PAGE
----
Our senses aren’t just delivering a strict view of what’s going on in the world; they’re affected by what’s going on in our heads. A new study finds that hungry people see food-related words more clearly than people who’ve just eaten. The study, published in Psychological Science, a journal of the Association for Psychological Science, finds that this change in vision happens at the earliest, perceptual stages, before higher parts of the brain have a chance to change the messages coming from the eyes.
Psychologists have known for decades that what’s going on inside our head affects our senses. For example, poorer children think coins are larger than they are, and hungry people think pictures of food are brighter. Rémi Radel of University of Nice Sophia-Antipolis, France, wanted to investigate how this happens—whether it’s right away, as the brain receives signals from the eyes, or a little later, as the brain’s higher-level thinking processes get involved.
Radel recruited 42 students with a normal body mass index. On the day of his or her test, each student was told to arrive at the lab at noon after three or four hours of not eating. Then they were told there was a delay. Some were told to come back in 10 minutes; others were given an hour to get lunch first. So half the students were hungry when they did the experiment and the other half had just eaten.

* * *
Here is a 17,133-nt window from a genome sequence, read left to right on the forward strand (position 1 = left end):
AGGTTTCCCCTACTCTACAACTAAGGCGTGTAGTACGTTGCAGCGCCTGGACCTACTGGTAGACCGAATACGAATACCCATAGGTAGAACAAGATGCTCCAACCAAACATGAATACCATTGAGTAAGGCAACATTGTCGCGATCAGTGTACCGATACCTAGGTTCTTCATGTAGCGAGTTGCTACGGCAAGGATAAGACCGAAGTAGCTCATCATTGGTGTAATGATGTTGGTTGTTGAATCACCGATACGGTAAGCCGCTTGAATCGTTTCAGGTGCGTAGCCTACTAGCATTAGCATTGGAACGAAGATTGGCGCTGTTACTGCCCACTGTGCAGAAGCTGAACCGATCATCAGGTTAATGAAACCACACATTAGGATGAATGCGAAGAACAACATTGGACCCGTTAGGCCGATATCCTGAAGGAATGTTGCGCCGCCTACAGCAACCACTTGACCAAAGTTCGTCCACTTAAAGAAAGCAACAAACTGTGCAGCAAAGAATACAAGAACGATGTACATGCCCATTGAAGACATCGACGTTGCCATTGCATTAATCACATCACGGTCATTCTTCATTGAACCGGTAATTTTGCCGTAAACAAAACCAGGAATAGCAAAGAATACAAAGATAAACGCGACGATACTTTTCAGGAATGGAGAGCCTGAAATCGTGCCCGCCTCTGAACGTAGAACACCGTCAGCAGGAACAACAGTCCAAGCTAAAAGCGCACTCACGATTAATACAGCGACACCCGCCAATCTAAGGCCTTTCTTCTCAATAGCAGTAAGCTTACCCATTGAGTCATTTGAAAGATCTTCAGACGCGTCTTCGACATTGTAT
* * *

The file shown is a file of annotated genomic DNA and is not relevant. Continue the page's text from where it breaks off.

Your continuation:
For the experiment, the participant looked at a computer screen. One by one, 80 words flashed on the screen for about 1/300th of a second each, at a size that was just at the threshold of what that person could consciously perceive. A quarter of the words were food-related. After each word, the person was asked how bright the word was and asked to choose which of two words they’d seen—a food-related word like gateau (cake) or a neutral word like bateau (boat). Each word appeared too briefly for the participant to really read it.
Hungry people saw the food-related words as brighter and were better at identifying food-related words. Because the word appeared too quickly for them to be reliably seen, this means that the difference is in perception, Radel says—it’s not because of some kind of processing happening in the brain after you’ve already figured out what you’re looking at.
“This is something great to me, that humans can really perceive what they need or what they strive for, to know that our brain can really be at the disposal of our motives and needs,” Radel says. “There is something inside us that selects information in the world to make life easier.”